New Computer Model Claims Global Warming Decreases Clouds
A new paper published in Nature claims global warming reduces low clouds, the opposite of what has been claimed in the past.
For example, the forthcoming IPCC AR5 notes climate models have predicted that in a warmer climate, increased evaporation will increase low cloud thickness, vertical, and horizontal extent, all of which increases reflection of sunlight [albedo], cools the planet, and acts as a negative feedback.
“The modelled response of low clouds does not appear to be dominated by a single feedback mechanism, but rather the net effect of several potentially competing mechanisms as elucidated in LES and GCM sensitivity studies (e.g., Zhang and Bretherton, 2008; Blossey et al., 2013; Bretherton et al., 2013). Starting with some proposed negative feedback mechanisms, it has been argued that in a warmer climate, low clouds will be: (i) horizontally more extensive, because changes in the lapse rate of temperature also modify the lower tropospheric stability (Miller, 1997); (ii) optically thicker, because adiabatic ascent is accompanied by a larger condensation rate (Somerville and Remer, 1984); and (iii) vertically more extensive, in response to a weakening of the tropical overturning circulation (Caldwell and Bretherton, 2009).” – AR5 draft pg 7-20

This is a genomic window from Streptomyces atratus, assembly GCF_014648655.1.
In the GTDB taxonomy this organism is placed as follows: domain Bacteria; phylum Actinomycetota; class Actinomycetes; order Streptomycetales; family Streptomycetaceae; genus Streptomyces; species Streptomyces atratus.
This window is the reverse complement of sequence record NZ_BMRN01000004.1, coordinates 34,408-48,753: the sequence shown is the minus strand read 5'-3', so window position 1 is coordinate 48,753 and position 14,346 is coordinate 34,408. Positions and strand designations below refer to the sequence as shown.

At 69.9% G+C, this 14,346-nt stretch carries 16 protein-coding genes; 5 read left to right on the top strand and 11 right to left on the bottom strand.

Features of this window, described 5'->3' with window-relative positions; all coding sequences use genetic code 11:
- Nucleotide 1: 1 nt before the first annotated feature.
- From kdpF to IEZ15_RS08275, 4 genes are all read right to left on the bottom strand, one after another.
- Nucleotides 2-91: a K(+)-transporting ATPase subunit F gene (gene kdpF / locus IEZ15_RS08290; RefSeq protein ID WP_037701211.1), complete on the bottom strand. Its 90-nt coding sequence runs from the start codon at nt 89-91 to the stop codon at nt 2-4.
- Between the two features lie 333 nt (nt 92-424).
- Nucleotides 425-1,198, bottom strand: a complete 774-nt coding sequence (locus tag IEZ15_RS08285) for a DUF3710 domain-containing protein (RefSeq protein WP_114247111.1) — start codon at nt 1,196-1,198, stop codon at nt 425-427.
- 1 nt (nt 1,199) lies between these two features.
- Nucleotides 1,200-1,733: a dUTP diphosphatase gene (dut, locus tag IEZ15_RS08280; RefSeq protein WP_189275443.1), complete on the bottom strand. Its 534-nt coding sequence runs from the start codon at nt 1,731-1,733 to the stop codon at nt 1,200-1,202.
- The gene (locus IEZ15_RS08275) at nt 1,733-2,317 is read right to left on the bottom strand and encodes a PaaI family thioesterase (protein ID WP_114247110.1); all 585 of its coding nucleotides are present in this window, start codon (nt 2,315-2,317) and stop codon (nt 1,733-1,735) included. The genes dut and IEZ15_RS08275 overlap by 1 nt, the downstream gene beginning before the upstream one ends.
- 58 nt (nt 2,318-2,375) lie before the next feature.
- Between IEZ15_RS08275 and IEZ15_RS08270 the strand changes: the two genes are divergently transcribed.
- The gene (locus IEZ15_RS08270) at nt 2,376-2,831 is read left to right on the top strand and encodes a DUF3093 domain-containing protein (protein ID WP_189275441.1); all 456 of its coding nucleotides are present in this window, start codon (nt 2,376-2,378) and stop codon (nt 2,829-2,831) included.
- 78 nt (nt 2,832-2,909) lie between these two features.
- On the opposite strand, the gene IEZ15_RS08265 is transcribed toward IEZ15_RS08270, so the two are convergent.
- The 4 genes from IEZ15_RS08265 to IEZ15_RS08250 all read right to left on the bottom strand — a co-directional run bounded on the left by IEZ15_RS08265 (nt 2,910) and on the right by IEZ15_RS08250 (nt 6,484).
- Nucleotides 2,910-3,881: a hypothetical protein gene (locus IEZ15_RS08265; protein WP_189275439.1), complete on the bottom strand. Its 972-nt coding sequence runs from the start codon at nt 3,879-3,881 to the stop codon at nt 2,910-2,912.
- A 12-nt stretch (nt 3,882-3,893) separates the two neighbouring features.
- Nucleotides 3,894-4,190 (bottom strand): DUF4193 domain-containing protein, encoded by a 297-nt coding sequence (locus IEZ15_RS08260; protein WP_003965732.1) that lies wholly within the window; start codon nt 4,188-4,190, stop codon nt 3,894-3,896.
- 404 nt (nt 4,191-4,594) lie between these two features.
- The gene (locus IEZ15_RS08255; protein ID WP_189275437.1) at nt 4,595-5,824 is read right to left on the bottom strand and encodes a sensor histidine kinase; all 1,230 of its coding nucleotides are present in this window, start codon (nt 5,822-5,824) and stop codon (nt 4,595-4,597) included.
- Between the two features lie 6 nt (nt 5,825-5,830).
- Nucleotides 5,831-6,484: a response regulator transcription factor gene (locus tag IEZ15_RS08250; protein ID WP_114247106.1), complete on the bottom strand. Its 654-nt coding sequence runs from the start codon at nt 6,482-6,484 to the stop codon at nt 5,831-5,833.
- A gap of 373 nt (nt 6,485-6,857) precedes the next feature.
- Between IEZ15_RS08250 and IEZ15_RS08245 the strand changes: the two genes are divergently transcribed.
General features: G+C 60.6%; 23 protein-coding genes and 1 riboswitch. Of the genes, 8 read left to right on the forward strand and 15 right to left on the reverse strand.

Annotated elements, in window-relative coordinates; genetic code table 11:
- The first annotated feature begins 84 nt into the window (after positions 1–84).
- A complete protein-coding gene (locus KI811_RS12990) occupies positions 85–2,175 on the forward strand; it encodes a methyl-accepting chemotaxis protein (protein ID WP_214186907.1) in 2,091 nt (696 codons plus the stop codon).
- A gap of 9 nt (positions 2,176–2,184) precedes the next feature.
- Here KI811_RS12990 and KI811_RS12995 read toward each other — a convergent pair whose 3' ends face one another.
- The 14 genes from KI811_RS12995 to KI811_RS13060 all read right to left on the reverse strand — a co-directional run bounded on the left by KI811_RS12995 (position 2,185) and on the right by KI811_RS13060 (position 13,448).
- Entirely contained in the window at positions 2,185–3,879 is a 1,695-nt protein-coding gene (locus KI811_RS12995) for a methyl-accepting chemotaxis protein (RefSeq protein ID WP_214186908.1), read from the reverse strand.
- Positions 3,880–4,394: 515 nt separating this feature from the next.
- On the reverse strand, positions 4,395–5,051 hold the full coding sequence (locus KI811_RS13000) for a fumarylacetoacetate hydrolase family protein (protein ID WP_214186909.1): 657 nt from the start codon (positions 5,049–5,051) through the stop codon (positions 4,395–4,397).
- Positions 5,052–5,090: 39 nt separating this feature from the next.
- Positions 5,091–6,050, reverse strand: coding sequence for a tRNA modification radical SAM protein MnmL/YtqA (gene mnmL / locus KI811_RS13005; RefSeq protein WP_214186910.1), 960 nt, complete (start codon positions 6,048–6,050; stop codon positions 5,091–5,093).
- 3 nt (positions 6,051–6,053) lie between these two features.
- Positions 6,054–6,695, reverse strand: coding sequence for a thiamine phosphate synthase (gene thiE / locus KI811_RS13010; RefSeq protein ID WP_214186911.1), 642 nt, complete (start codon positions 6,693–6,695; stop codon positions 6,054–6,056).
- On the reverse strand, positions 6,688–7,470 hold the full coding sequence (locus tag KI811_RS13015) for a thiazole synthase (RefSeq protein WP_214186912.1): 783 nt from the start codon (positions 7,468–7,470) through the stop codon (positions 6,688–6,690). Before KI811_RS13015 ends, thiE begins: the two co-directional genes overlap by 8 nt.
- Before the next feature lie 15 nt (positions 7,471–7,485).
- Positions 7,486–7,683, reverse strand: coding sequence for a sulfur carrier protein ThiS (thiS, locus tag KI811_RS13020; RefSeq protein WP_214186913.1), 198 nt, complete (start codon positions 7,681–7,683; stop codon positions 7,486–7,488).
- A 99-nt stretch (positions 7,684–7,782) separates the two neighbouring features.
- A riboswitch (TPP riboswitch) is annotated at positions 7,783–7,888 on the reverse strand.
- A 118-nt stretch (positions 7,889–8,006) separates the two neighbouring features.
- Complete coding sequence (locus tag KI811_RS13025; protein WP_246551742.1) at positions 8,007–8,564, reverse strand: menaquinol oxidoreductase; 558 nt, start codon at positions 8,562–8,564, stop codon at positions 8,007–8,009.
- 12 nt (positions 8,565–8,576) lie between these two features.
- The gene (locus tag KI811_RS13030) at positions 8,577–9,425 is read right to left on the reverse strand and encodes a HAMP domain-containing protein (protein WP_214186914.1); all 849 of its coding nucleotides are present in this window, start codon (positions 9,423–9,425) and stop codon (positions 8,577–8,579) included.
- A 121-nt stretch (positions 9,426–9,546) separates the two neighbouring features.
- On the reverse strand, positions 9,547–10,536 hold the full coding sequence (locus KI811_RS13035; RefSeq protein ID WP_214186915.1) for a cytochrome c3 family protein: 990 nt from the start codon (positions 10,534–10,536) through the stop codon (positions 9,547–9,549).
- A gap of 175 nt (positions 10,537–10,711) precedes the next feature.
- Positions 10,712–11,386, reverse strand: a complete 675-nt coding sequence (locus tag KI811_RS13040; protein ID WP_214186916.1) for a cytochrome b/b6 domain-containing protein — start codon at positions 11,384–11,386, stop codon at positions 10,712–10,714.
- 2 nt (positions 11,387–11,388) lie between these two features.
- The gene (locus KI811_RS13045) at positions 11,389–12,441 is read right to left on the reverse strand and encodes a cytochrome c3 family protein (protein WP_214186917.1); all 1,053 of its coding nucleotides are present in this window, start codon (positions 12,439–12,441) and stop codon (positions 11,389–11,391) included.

The authors base the claim upon their computer model which allegedly overturns the prior ‘settled science’ on clouds and thereby proclaims the globe will warm 4C by 2100.
“They report in Nature that updraughts of water vapour can rise 15 kms to form high clouds that produce heavy rains, or the vapour can rise just a few kilometers before coming back to the surface without forming rain clouds. When this happens the process actually reduces the overall cloud cover because it dessicates the clouds above: it draws away water vapour from the higher regions in a process called convective mixing. [see New paper finds IPCC climate models don't realistically simulate convection and thus convective mixing]
Climate models in the past have tended to predict high cloud formation that damps warming. [No - models have predicted the opposite: that high clouds increase the 'greenhouse' effect and increase warming] What Sherwood and his colleagues have done is demonstrate that the world may not work like that.”